“The better prepared people are to have healthy food available, the more likely they are to eat those healthy foods,” says Mattern. “Too often an athlete is very hungry after a hard workout, and if they do not have a healthy food option with them, they will eat anything that is presented to them.”
How I’ve overcome nutritional habits and stress in the dorms:
I’ve lived in the dorms for three years and have been on the triathlon club at Colorado State University for those three years. In the first year that I was in college I struggled a lot with weight gain and balancing my time management. I come from a home that eats healthy and I was good at managing my time in high school, even with sports, but the dining hall food was a shock to my system, and the workload was much more intense. Walking into a freshman class of 4,000 also was an adjustment coming from a graduating class of 18; homework took hours longer to complete and the physical stress of practices all resulted in stress eating.
I gained 15 pounds my freshman year which I attribute to a list of different circumstances: different foods and not being able to control what goes into them, being unknowledgeable about a food allergy, the cold weather (I come from a tropical climate), overall homesickness, and the amount of stress that I was putting on my body both physically and mentally.
What resulted was that my body was a ticking time-bomb of waiting for the right moment to be broken down enough to get sick – and not just sick, super sick. Two weeks after returning home from my freshman year, I completed the Ironman 70.3 Hawaii for the second time. Three days later I was diagnosed with both walking pneumonia and a relapse of mononucleosis. These two illnesses made it a rough few summer months for me and it took a while to feel back to my normal self.
What I have learned from that horrible freshman year is that it is possible to maintain a healthy lifestyle while being a student athlete and maintaining the schoolwork that goes along with college. On top of working hard to manage my time more efficiently, I have become more aware of what I put in my body. Crock Pot and over-night oat recipes have become my go-to for quick and healthy meals when I can’t make it to the dining hall. My favorite meal to cook in my dorm room is sweet potatoes, broccoli, whole-grain pasta and chicken. When I do go to the dining hall, because I have a dietary restriction with dairy products, my options are limited but I try to maintain a well-rounded diet. Most days that consists of either a sandwich with meat and veggies, or pasta with meat and veggies. I also take multiple dietary supplements each day to give extra aid to my body to stay healthy in the cold and under stress. I exercise at least once a day and now have a better understanding of what I can do in college to keep a healthy body and a healthy mind.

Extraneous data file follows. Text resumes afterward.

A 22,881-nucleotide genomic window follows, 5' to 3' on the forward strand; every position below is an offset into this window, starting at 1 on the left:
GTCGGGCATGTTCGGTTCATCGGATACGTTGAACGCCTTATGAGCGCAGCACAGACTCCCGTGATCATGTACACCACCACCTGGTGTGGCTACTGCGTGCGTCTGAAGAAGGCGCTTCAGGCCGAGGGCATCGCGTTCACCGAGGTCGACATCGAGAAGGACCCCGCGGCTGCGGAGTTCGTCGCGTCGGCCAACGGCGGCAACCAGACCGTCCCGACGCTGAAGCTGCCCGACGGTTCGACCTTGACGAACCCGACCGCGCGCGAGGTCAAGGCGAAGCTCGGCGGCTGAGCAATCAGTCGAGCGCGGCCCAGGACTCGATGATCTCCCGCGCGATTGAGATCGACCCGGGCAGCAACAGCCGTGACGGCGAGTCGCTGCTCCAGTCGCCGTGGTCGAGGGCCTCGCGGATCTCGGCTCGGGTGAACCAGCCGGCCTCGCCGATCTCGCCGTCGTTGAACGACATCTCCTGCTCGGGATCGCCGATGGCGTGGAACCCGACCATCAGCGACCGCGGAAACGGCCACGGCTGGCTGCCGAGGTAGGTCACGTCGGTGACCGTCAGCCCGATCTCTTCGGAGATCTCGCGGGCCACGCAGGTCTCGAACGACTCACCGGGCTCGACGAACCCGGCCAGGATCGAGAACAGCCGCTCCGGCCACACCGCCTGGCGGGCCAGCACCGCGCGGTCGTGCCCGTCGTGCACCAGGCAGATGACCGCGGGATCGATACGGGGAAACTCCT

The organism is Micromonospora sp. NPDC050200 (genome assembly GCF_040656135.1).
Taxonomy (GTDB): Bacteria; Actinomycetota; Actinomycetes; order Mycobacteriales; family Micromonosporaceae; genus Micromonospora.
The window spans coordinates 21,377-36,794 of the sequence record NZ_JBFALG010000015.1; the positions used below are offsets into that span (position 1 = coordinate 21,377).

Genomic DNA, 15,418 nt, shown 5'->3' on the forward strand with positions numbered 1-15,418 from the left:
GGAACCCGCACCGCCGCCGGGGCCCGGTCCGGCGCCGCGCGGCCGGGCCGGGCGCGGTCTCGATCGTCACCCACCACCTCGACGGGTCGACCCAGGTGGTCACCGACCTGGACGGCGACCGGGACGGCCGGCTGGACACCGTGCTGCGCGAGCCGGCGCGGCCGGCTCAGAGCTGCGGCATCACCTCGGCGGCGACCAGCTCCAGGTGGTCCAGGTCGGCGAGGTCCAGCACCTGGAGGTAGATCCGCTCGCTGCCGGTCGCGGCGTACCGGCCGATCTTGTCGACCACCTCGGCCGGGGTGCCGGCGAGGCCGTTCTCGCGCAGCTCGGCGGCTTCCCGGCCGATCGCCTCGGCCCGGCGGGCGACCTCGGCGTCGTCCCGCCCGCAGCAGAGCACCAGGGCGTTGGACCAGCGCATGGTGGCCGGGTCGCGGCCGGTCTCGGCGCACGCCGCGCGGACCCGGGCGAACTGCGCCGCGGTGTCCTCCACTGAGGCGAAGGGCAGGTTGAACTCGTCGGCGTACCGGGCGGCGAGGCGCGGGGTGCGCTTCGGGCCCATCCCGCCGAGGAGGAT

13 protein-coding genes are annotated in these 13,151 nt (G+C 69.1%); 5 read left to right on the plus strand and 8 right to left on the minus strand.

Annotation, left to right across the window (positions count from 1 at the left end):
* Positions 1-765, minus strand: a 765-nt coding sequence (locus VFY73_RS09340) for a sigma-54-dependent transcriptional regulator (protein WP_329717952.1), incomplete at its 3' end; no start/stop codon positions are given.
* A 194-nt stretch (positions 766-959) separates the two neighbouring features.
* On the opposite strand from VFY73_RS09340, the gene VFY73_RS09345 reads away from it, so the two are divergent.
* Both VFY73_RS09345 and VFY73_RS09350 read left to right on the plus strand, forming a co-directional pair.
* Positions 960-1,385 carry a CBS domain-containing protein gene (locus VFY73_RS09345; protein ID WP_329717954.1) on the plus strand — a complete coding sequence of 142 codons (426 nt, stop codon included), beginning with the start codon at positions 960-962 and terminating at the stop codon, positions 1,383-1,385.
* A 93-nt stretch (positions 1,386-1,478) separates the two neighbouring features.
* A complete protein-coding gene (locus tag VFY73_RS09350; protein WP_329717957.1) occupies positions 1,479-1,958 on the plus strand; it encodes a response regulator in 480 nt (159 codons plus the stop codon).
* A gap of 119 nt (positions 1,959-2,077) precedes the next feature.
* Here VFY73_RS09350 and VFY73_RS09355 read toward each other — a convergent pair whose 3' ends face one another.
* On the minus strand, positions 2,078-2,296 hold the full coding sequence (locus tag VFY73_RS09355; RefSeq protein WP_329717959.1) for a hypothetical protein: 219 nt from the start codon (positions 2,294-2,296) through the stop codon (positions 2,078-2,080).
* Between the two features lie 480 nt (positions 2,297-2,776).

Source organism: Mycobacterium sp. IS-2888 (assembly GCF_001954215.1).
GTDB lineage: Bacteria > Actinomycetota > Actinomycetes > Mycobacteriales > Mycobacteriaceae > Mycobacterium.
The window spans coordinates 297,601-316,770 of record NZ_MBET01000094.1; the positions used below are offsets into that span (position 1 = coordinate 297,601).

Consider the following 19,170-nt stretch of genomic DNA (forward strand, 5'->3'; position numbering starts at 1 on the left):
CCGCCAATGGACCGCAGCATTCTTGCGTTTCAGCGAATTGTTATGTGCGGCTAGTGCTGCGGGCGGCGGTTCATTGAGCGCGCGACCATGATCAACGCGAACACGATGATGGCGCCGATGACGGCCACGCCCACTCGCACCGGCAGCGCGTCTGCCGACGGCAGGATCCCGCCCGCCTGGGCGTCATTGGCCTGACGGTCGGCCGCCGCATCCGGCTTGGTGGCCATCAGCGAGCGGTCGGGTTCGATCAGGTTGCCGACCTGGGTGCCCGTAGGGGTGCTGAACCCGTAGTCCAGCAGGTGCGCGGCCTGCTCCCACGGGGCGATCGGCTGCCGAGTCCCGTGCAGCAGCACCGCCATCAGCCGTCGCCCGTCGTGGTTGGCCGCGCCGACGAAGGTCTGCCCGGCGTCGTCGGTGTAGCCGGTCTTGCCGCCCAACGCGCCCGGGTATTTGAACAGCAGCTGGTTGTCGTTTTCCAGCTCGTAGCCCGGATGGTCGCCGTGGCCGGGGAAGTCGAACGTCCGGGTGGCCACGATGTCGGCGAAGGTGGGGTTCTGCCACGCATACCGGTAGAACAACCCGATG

Staying healthy in college is a mental choice that you have to make. For me, that means giving up a lot of refined sugars and forcing myself to go to sleep early knowing that I have time to complete an assignment the next day. Making my own food has also been a big difference this year, but I know what is going into my food and it’s nutritional value. At first it is hard to break those habits, but once you begin to see results and feel better overall, you won’t want to go back.
Typical Day of Meals from a nutritionist:
It is hard to determine what each person needs to intake nutritionally each day. There are so many variations factors such as age, sex, activity levels, food sensitivities/alletgies, just to name a few. A very general guideline that Mattern would recommend for a student-athlete would be along these guidelines:
Breakfast- 2 eggs with sautéed greens (spinach or kale), onions, mushrooms, 1/4 avocado, and 1 piece of fruit on the side.
Lunch- 4-5 oz chicken with 2-3 cups veggies (raw or cooked), 1/2 sweet potato, and a handful of nuts.
Snack- Chopped veggies with hummus, or a piece of fruit with some nut butter.
Dinner- 4-5 oz meat or fish with 2-3 cups veggies, 1/2 c brown rice with butter.
It’s really up to each person individually to figure out what types of foods work best with their bodies and activity level. It is important to remember that each body works differently and has different abilities. Don’t get discouraged when something isn’t working the way you would want it to, you just need to take a step back and figure out the best way to improve the situation.